Even with both of those aspects taken care of, you still have to be able to flush out / rinse off any remaining residue. If you don't do that, the cleaning agent and any residual grunge remaining will only contribute to the further adhesion of foreign particles and / or groove & stylus damage.
Think of it this way. Would any of you think that you were "clean" if you got your hands wet, soaped up and then tried to remove the soap / dirt by shaking your hands violently in the air? I think not. What do you think that you're accomplishing by dumping a liquid solution onto your records, agitating the surface with a brush and then shaking the surface violently through high levels of turbulent air flow?
There's three stages to any form of cleaning. They are as follows:
1) Surface penetration using a solvent, which entails breaking up and loosening of the foreign material. While doing this, good cleaning solvents will float the debris to the surface, keeping it suspended for ease of removal.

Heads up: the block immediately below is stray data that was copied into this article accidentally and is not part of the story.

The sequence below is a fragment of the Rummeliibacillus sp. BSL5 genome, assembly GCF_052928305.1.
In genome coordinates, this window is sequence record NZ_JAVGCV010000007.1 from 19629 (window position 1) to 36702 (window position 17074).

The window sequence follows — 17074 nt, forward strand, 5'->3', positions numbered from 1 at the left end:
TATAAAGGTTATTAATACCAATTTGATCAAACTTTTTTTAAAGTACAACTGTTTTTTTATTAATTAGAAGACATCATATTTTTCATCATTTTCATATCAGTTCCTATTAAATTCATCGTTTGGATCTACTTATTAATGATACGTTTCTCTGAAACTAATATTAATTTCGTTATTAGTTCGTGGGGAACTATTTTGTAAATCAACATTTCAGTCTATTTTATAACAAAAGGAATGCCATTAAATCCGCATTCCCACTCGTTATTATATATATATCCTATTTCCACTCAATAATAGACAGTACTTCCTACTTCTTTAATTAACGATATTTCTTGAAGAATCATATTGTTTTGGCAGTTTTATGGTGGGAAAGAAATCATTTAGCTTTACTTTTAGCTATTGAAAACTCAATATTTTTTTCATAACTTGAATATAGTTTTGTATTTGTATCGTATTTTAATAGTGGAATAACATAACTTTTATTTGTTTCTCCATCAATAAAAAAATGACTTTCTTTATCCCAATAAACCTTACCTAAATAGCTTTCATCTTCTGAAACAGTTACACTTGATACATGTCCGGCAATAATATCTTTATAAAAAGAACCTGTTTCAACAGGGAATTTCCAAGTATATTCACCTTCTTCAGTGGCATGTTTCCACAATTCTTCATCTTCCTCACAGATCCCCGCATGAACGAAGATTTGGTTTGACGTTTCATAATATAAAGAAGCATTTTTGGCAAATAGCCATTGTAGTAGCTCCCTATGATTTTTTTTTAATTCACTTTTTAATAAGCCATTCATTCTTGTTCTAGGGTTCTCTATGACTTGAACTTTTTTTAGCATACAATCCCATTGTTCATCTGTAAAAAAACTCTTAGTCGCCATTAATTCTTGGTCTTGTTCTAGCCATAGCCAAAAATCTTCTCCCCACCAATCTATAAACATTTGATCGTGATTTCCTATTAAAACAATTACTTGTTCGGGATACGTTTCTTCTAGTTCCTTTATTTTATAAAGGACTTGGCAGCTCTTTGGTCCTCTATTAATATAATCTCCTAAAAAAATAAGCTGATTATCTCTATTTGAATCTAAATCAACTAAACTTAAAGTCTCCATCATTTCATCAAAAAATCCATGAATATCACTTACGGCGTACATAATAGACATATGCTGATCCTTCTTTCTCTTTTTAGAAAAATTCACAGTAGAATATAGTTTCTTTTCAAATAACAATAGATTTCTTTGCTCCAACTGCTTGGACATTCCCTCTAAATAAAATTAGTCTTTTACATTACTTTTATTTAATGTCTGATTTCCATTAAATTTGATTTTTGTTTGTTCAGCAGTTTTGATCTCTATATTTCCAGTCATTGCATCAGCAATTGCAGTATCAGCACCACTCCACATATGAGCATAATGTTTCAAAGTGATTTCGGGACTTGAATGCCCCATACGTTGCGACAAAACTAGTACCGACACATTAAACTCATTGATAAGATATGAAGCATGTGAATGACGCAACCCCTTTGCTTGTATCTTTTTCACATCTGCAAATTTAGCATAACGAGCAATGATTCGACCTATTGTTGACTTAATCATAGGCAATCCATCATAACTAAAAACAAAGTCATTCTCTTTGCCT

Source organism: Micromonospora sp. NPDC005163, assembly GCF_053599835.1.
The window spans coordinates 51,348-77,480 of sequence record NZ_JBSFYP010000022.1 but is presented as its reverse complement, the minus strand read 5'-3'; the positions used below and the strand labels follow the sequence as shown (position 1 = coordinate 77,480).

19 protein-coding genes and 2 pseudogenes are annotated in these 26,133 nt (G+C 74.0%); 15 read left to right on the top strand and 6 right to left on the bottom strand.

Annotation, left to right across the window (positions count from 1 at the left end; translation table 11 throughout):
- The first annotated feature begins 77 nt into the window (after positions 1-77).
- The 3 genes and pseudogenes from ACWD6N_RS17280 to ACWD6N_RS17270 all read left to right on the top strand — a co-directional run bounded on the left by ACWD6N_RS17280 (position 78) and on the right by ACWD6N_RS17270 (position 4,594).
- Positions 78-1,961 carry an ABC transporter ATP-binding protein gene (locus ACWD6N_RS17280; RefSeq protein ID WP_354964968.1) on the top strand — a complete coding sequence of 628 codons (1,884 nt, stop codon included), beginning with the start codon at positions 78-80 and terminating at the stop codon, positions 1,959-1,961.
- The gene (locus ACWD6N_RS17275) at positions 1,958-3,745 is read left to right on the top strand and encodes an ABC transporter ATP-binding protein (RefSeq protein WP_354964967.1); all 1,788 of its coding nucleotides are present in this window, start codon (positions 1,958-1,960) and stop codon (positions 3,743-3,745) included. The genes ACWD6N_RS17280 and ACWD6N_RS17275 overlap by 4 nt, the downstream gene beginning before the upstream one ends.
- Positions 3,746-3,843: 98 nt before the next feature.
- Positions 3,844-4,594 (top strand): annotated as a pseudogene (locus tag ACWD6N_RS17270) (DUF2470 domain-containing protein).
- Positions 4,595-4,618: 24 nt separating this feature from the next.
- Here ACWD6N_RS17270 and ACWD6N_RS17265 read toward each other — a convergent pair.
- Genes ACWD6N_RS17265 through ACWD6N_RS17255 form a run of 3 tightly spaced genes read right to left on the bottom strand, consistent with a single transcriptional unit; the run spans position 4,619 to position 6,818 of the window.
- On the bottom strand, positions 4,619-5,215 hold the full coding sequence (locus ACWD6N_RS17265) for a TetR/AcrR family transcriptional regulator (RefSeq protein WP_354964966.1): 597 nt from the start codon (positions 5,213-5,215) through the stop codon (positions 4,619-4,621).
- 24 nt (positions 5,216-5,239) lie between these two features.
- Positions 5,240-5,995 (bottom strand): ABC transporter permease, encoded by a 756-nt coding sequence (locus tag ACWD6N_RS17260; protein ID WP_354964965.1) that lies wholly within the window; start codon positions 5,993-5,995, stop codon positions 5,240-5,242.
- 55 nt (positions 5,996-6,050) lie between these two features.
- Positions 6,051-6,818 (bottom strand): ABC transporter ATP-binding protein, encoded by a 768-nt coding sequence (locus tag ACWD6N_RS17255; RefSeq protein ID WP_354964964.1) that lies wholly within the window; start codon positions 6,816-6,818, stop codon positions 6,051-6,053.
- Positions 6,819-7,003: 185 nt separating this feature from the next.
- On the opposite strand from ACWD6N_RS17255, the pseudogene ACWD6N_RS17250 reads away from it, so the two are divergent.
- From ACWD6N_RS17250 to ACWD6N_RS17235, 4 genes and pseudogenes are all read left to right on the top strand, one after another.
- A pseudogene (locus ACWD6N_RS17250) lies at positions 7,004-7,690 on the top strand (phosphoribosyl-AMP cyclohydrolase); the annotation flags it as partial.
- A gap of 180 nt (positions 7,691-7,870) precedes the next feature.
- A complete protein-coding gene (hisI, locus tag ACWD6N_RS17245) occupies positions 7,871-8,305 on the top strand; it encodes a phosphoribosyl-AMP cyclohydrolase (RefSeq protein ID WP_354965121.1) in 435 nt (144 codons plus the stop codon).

2) Removal of the material residing on the surface
3) Flushing and extraction of the entire area to be cleaned. This is done to remove any residual dirt and cleaning residue. Care must be used when selecting the flushing agent used, otherwise it will leave its' own residue behind.
If you can do all three of these steps effectively, you'll have a pretty clean area. If you can only do part of any of the given steps i.e. not achieve full penetration, not use a strong enough cleaning solvent to fully dislodge debris, not flush the area thoroughly, use of an impure flushing agent, etc... you've only done part of the job. Sean